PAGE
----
That arrest in Jalisco was unrelated to the recent sentencings here of Zapién and Padilla, according to Zapién’s attorney.

In court filings, Assistant U.S. Attorney Kyle Martin recommended seven-year terms, which were several years less than what federal sentencing guidelines suggested.

“I believe my client was treated fairly by the court, he accepted responsibility for what he did, and he at no point did, or will ever, cooperate,” Zapién attorney Jason Conforti said.

Padilla’s attorney declined to comment.

The prosecution of high-ranking CJNG members in San Diego federal court has appeared relatively rare, though there have been some exceptions. In 2018, the Department of Justice announced 15 indictments nationwide aimed at taking down CJNG leaders, including one case unsealed that day in the Southern District of California. It was a two-count drug conspiracy indictmentcharging Juan José Pérez Vargas, known as “El Piolín,” who was believed to be the leader of CJNG’s operations in Tijuana.

Pérez Vargas was described in Mexican news reports as a former Sinaloa Cartel operative born in San Diego. At the time, he was in Mexican custody following his 2017 capture in Guadalajara. He was expected to be extradited to San Diego, but he died in May 2019 under unclear circumstances in a Mexican prison.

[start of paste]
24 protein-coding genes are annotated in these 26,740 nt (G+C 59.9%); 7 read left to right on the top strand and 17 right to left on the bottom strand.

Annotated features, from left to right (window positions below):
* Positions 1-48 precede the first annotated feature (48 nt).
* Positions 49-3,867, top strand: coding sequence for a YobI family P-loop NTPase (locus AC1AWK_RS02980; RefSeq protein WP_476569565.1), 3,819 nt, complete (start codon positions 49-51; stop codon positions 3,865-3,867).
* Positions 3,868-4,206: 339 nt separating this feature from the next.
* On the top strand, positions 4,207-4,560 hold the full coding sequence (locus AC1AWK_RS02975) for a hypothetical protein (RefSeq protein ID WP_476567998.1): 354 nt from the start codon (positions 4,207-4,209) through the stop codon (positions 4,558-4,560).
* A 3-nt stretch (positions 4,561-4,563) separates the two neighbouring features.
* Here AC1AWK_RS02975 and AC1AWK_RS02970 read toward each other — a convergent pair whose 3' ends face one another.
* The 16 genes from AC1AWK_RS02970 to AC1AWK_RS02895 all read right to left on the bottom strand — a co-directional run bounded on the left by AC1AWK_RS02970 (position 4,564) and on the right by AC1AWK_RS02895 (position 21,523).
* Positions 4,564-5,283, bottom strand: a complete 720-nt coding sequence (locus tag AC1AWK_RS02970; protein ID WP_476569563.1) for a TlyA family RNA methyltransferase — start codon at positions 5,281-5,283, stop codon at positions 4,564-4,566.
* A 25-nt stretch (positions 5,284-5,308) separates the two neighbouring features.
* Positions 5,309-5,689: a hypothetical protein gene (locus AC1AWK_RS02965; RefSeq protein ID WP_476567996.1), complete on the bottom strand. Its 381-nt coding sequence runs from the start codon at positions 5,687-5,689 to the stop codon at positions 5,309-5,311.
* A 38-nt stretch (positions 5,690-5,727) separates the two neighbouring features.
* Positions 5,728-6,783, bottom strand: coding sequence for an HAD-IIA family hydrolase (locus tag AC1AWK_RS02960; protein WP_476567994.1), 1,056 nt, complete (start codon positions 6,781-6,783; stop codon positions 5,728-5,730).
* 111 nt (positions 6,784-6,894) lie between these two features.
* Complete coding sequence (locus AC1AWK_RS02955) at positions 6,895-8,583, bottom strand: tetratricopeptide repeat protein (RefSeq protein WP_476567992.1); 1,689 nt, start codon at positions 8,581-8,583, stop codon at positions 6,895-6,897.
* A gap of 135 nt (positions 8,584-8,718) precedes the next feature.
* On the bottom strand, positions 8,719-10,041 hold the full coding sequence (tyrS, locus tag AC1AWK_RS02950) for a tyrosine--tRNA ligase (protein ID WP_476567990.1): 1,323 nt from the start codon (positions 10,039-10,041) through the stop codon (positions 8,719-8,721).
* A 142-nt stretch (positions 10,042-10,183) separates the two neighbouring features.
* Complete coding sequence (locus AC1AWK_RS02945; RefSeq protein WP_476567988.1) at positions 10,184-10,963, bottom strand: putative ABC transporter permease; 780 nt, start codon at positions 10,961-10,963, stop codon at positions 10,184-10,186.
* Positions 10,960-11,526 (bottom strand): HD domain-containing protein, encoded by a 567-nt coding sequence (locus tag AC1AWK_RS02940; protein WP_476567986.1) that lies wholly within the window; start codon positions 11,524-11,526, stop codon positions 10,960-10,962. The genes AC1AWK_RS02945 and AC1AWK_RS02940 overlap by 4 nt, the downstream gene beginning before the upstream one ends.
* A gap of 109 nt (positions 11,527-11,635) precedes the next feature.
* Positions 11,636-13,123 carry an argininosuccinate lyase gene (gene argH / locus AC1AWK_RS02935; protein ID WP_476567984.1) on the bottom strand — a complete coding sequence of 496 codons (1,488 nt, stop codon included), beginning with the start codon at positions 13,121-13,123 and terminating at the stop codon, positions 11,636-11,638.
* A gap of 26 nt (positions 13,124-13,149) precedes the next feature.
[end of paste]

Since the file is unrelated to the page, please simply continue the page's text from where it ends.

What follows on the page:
An indictment unsealed last year pinned a wave of murders in Tijuanaon a criminal cell known as Los Cabos, who allegedly acted as a violent enforcement arm of the CJNG as the group battled the Sinaloa Cartel for control of the Tijuana-San Diego smuggling corridor.

The U.S. Attorney’s Office has kept the prosecution against Zapién, Padilla and their unnamed co-defendants mostly under wraps and did not respond to multiple requests for comment. And neither the government nor defense attorneys for Zapién or Padilla filed sentencing memorandums that typically spell out the details of the criminal conduct.